UK employers need to renew focus on pay if they are to attract and retain talent as workforce churn escalates, according to global study

British employers need to get a better grip on pay and how it is delivered if they are to attract and retain top talent, according to research from Willis Towers Watson’s Global Workforce Study. The study shows that a third (32 per cent) of UK employees say they are likely to leave their current employer in the next two years, and rank their salary as the number one motivation to consider leaving.

The research also provides evidence of continued money worries in the workforce, with nearly half of employees (49 per cent) anxious about their financial future and only half (48%) feeling what they get paid today is fair.

This news comes as a simultaneous Willis Towers Watson global study of companies confirmed an upturn in the job market. In its Global Talent Management and Rewards Survey, nearly a third of UK employers said hiring activity has increased compared with the previous year. Additionally, a similar number (29 per cent) indicate that employee turnover is rising and that retaining high-potential employees and top performers is becoming increasingly challenging.

Tom Hellier, GB Practice Lead, Rewards at Willis Towers Watson, said:

“As churn increases in the labour market, employers need to get savvier about what makes staff tick if they are to succeed in bringing the best people into their workforce and importantly go on to keep them in the business. Increased pay transparency through websites like Glassdoor, coupled with mounting anxiety fuelled by headlines about stagnant pay growth has re-focused workers’ minds on their salary and whether they are getting a fair deal.

“Putting more money into the salary budget is a difficult task for business leaders in the current economic climate. However, improving perceptions of fairness is still possible if companies are able to articulate how pay decisions are made and demonstrate effective differentiation through better alignment between pay and performance,” said Tom Hellier. “Companies should also ensure that employees understand the value and rewards that are included in their total package.”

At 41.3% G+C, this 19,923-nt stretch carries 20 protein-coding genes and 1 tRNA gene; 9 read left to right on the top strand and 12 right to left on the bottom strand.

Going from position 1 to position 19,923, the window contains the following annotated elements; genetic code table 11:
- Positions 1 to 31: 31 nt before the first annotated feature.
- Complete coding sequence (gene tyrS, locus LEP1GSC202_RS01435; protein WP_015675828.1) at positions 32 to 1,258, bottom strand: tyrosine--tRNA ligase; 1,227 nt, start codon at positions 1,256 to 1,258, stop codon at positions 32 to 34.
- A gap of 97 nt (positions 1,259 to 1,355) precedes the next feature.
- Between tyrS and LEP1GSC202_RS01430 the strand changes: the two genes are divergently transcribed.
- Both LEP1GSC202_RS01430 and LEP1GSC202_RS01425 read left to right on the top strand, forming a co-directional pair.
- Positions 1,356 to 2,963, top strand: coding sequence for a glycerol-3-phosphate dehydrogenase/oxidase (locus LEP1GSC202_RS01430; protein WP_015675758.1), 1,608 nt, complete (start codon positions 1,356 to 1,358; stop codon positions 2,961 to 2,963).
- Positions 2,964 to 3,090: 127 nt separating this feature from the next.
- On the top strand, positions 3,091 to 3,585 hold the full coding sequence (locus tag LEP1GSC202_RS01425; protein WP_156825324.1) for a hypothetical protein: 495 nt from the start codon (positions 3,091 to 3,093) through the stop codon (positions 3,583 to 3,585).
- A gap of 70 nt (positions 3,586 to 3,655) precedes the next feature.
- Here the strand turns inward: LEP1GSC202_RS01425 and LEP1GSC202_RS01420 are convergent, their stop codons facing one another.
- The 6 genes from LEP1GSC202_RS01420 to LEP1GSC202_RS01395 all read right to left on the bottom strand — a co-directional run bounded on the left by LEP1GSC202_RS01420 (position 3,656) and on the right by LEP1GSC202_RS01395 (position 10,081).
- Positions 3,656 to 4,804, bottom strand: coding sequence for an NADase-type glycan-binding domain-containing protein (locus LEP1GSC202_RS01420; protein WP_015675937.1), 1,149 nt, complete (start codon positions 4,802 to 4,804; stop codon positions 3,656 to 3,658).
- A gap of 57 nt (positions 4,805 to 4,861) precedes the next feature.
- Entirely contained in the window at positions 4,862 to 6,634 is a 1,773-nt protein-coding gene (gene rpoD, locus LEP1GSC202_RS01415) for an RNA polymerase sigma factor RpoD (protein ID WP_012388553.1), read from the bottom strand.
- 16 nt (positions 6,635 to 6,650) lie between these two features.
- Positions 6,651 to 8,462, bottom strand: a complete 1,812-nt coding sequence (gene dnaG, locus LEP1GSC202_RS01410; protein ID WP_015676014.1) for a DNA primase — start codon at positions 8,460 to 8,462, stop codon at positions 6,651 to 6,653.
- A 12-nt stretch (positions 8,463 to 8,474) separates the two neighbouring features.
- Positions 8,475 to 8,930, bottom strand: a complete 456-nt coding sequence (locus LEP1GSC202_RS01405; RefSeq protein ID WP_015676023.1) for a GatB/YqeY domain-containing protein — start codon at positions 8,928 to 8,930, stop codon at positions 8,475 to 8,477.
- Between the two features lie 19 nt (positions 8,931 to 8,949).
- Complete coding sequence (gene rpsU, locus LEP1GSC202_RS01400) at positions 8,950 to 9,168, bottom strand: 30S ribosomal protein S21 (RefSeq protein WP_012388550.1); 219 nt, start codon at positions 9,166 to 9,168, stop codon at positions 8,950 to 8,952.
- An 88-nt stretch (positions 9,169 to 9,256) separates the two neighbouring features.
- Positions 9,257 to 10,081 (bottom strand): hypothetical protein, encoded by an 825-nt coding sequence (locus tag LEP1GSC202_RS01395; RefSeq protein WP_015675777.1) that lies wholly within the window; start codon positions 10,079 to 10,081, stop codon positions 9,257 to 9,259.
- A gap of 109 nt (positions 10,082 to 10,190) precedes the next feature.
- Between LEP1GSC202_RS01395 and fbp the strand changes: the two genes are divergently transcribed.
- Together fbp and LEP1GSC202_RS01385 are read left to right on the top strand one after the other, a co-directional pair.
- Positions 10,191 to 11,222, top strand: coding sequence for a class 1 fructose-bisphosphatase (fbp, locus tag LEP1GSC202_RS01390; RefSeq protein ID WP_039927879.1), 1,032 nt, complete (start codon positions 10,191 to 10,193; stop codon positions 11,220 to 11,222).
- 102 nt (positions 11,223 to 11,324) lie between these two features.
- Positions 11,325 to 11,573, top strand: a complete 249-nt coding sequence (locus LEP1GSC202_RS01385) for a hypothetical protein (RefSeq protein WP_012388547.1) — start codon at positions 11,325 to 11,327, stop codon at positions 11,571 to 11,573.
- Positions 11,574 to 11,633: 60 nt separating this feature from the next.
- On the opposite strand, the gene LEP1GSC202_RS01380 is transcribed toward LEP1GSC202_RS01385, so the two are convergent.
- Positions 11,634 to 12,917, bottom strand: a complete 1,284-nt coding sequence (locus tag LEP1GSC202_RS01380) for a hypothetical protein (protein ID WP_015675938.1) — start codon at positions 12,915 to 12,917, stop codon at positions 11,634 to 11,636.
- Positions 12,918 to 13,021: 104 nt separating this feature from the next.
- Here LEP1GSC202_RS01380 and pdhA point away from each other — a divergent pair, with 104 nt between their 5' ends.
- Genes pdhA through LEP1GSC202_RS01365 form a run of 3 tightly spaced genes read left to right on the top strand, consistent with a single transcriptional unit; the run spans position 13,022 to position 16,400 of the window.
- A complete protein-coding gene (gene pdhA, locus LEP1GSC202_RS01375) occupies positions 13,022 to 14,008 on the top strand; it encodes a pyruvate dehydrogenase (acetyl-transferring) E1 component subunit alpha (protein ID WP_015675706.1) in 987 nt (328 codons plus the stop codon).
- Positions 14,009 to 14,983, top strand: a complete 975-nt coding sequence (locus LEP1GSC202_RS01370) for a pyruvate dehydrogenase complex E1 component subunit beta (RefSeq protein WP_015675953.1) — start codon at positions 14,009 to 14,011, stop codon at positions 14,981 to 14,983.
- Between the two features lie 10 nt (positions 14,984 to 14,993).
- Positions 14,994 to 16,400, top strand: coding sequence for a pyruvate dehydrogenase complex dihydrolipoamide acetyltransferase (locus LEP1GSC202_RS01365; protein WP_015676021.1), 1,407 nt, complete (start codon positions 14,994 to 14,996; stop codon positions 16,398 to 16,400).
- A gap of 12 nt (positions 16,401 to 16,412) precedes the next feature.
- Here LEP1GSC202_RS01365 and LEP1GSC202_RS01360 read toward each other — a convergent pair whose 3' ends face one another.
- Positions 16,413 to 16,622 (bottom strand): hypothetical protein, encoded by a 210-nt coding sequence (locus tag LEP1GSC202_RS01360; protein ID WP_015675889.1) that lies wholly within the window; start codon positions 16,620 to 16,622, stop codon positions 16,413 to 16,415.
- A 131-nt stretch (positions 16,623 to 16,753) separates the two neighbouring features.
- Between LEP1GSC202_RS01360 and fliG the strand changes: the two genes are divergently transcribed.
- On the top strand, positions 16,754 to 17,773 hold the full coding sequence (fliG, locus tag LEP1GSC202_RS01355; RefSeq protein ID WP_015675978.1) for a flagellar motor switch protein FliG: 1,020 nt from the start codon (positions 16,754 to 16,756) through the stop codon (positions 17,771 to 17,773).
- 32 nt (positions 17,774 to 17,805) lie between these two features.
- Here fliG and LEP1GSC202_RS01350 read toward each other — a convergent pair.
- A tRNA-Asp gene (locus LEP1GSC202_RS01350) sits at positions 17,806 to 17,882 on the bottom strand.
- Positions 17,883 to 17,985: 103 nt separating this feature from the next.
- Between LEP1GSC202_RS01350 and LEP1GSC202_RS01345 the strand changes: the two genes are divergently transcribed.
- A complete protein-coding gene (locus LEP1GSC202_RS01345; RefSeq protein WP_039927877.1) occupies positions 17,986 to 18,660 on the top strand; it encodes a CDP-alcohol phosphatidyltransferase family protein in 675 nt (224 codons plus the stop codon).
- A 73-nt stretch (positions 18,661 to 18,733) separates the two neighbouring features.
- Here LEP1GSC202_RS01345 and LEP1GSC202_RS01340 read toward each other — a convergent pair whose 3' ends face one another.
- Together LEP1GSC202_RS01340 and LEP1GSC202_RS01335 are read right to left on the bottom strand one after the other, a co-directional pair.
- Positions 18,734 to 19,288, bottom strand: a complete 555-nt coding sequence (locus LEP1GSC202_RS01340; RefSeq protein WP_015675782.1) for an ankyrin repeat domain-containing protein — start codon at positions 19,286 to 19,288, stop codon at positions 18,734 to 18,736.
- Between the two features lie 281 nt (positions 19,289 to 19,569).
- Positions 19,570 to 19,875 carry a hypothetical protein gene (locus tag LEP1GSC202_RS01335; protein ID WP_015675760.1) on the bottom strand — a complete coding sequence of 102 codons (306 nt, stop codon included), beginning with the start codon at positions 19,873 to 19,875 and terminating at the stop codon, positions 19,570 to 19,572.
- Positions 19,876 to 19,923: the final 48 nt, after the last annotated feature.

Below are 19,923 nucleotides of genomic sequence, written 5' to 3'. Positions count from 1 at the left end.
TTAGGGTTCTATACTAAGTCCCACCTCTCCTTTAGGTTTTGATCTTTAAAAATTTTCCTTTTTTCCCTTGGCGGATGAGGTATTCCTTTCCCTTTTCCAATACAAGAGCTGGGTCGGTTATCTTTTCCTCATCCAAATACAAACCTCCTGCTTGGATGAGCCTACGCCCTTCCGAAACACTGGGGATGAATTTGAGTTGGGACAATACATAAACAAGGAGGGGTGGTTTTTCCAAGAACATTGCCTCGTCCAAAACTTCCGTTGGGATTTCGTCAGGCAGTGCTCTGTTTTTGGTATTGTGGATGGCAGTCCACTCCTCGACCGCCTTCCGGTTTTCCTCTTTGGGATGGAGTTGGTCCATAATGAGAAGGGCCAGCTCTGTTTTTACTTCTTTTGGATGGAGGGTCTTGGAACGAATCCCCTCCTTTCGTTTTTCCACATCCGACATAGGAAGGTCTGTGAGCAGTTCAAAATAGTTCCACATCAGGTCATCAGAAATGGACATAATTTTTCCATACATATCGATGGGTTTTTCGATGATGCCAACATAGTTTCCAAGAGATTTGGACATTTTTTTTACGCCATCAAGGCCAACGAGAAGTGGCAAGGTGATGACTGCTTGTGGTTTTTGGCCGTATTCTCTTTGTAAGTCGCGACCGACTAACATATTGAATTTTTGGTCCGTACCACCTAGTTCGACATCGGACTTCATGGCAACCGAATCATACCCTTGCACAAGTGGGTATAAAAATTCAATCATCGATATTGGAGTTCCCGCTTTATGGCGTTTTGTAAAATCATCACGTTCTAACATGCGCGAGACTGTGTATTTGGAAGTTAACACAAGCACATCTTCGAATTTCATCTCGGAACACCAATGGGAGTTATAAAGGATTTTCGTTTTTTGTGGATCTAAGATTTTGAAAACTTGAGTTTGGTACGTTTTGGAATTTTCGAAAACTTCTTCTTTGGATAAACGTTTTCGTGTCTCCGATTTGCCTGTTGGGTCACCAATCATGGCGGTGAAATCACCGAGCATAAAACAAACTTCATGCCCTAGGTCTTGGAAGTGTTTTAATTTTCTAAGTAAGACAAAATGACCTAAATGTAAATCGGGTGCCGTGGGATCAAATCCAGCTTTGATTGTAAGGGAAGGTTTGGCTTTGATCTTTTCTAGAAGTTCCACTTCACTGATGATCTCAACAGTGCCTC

Willis Towers Watson’s studies of employers and employees indicates disconnect between what employers think are the key drivers of attraction and retention and what most workers actually want from the employment deal. According to the research, as part of the recruitment process companies are underestimating the value employees put on fundamentals such as job security and overestimating the importance of the relationship with line managers.

The research also shows that just a third say their organisation hires highly qualified employees, while even fewer (23 per cent) think their company does a good job when it comes to attracting and retaining the right workers.

Tom Hellier continued:

“With talent mobility on the rise, employers might benefit from listening more closely to their employees and paying attention to available data on the drivers of attraction and retention. Going beyond this and asking employees what they value most when it comes to total reward presents employers an opportunity to reallocate reward spend and deliver genuinely positive returns. While this sounds simple, offering competitive rewards remains an enduring and critical challenge for employers when attracting and retaining employees.

“Shrewd employers recognise the cost of not securing talented candidates and of high staff turnover in terms of frequent recruitment investment, but many still underestimate the impact to their bottom line from reduced productivity among employees resulting from high levels of disengagement. In contrast, improved employee engagement would help UK employers improve their financial performance with the talent they already have today.”






Rebecca joined the HRreview editorial team in January 2016. After graduating from the University of Sheffield Hallam in 2013 with a BA in English Literature, Rebecca has spent five years working in print and online journalism in Manchester and London. In the past she has been part of the editorial teams at Sleeper and Dezeen and has founded her own arts collective.